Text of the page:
Arthur is a happy drunk with no pretensions at any ambition. He is also the heir to a vast fortune which he is told will only be his if he marries Susan. He does not love Susan, but she ... See full summary »
Follows the tale of a young woman's sexual awakening and subsequent journey around the world in pursuit of her ideal lover. Encounters include an Arabian sheik and a Spanish bullfighter. ... See full summary »
The Tarzan story from Jane's point of view. Jane Parker visits her father in Africa where she joins him on an expedition. A couple of brief encounters with Tarzan establish a (sexual) bond ... See full summary »
This is the tale of a sculptor named David who has a major womanizing problem. He goes to seek help from a psychiatrist, Marianna, to cure him of his obsession with women. His story of ... See full summary »
Forty-two year old famed composer/playwright George Webber is going through a midlife crisis. He is seriously dating thirty-eight year old actress/singer Samantha Taylor, who he loves, although he admits their connection is more intellectual than it is emotional. She, in turn, loves him, despite barely tolerating his often infantile behavior. This behavior includes spying on a neighbor's sexual encounters with a wide array of women, this spying about which the neighbor knows, as he does it himself. Driving one day, George spots a young woman who he believes is the most beautiful creature he's ever seen - an "eleven" on a scale of ten, tens which he didn't believe existed before her. Beyond the fact that she is probably half his age, a problem with George's infatuation is that she is just off to her own wedding. George and Sam's relationship takes a hit with an argument which is further exacerbated by a series of misunderstandings. As such, George decides to pursue the woman of his ... Written by
George Segal's participation in early filming occurred when the Mexico location was photographed first. When the film company returned to Culver City, for filming at the MGM Studios, production was expected, and planned, to continue. Returning to MGM from Mexico, George Segal learned that Blake Edwards had inserted a 'television musical commercial' segment for Julie Andrews, to sing and dance! The feature's interior sets were under construction, being painted, finished, and dressed on the MGM lot's sound stages. Miriam Nelson was rehearsing the choreographed segment with Julie Andrews and male dancers. Declaring that Blake Edwards was using his film to revive Julie Andrews career by riding on his coat tails, George Segal walked off the film! Blake Edwards immediately hired Dudley Moore, shutting down the production until Moore could start, and filming continued. When viewing the Mexican location segments, George Segal is the actor filmed in those scenes. These segments were never re-shot but used in the final film. The 'television commercial musical' production scene was relocated, and re-staged on location at the Pasadena Civic Theater stage, utilized stage scenery rented from the Dallas Civic Light Opera Association's musical stock sets. See more »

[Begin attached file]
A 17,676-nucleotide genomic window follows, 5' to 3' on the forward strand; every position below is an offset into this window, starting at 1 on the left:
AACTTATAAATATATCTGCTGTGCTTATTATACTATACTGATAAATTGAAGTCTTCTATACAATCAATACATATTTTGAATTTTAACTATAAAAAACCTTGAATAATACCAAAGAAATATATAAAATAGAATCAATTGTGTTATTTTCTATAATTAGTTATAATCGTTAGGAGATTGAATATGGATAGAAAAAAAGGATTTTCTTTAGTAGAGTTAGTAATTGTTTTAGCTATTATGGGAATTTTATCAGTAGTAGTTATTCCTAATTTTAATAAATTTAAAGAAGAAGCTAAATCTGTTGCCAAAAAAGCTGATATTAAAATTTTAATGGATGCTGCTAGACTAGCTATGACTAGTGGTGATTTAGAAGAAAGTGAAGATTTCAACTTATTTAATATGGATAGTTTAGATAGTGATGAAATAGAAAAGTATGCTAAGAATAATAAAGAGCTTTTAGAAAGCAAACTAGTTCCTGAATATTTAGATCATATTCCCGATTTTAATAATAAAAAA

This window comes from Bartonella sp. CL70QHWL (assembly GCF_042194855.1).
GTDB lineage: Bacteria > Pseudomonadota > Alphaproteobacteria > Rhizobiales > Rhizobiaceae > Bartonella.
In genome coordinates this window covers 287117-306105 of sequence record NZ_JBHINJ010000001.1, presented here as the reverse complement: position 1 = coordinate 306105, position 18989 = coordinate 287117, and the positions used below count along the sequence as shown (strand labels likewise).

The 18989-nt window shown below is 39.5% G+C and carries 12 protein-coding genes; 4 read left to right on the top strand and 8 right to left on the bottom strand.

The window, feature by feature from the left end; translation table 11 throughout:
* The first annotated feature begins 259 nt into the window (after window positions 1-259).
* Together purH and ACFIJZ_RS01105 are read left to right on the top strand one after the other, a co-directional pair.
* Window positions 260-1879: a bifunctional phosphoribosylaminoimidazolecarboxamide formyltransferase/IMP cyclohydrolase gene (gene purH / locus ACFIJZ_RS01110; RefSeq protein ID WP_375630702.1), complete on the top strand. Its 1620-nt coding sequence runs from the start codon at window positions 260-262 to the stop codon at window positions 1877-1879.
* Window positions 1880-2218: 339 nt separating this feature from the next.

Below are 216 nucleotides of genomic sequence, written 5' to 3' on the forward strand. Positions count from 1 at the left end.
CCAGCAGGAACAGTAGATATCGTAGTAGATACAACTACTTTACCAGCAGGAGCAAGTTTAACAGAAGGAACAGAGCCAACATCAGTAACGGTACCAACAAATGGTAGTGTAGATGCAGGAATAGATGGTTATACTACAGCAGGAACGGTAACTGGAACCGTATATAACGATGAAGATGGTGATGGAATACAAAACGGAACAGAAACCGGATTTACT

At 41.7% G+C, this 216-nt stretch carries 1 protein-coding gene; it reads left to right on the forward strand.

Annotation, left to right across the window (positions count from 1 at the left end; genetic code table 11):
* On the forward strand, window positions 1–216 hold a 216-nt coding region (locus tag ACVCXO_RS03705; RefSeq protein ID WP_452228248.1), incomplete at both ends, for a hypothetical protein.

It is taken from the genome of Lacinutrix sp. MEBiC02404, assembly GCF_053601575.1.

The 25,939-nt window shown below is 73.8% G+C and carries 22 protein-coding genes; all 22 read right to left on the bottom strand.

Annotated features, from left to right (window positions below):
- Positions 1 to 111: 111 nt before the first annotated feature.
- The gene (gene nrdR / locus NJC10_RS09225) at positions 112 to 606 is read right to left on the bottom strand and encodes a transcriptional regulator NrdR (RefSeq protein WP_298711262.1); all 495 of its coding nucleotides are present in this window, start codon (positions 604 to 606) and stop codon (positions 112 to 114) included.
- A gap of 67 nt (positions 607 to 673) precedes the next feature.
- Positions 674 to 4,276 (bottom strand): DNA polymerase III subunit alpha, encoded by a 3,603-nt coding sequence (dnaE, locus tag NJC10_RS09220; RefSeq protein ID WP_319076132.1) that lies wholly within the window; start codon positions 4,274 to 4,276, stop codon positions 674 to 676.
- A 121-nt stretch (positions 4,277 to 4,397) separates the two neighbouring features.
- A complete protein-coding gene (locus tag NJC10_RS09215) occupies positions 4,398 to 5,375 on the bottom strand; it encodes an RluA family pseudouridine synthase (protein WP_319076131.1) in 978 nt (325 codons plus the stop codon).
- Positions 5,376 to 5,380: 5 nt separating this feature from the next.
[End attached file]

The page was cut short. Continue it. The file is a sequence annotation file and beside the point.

During the rescue scene where George steers the catamaran over the semi-conscious David, a close up of George right before he falls into the ocean shows that he is wearing prescription eye glasses. He tumbles into the water, and quickly emerges, now wearing sun glasses. See more »
[on the telephone to Don in the lounge]
Mr. Webber, please.
[aside to George]
Are you in?
[on the phone to the operator]
Listen, kid, until otherwise instructed, Mr. Webber will be incomunnicado.
Don, where is that?
About twenty miles due east, make a left turn.
OK, thank you Don.
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When the credits of the cast begins to scroll up and out of the iris of the telescope's view to George and Samantha's inside penthouse, only the members of the cast are seen and not their characters they played. See more »
"10" isn't really the sort of movie that I feel that I can just straightforward review, as it has its ups and downs. The plot of course has composer George Webber (Dudley Moore) going through his midlife crisis all obsessed with the hot young women, thereby messing up his relationship with girlfriend Samantha (Julie Andrews). I guess that if the movie has any problem, it's the casting of Moore. From everything that I've ever heard, it sounds like he was kind of worthless and undesirable to be around. Granted, in this movie he does a passable job as George, although it's hard to tell whether the movie is romanticizing or ripping at the LA lifestyle.
As for the movie's famous scene - Bo Derek in her swimsuit - I don't know what else to say. She later spoofed that scene in "Tommy Boy", but I don't know what else she's done recently except appear at the Republican National Conventions. And who on the set of "Mary Poppins" would have ever guessed that Julie Andrews would eventually star in this? Among the really funny scenes in my opinion are the wedding (and the events leading thereto), and what happens when George identifies himself as a Brit. In a way, Dudley Moore was expanding on his character from "Foul Play". Still, I think that we're probably doing Blake Edwards a favor if we remember him more for the "Pink Panther" movies. Also starring Dee Wallace (yep, ET's mom!), Brian Dennehy, and that guy at the end was character actor Don Calfa; you're sure to have seen him somewhere.
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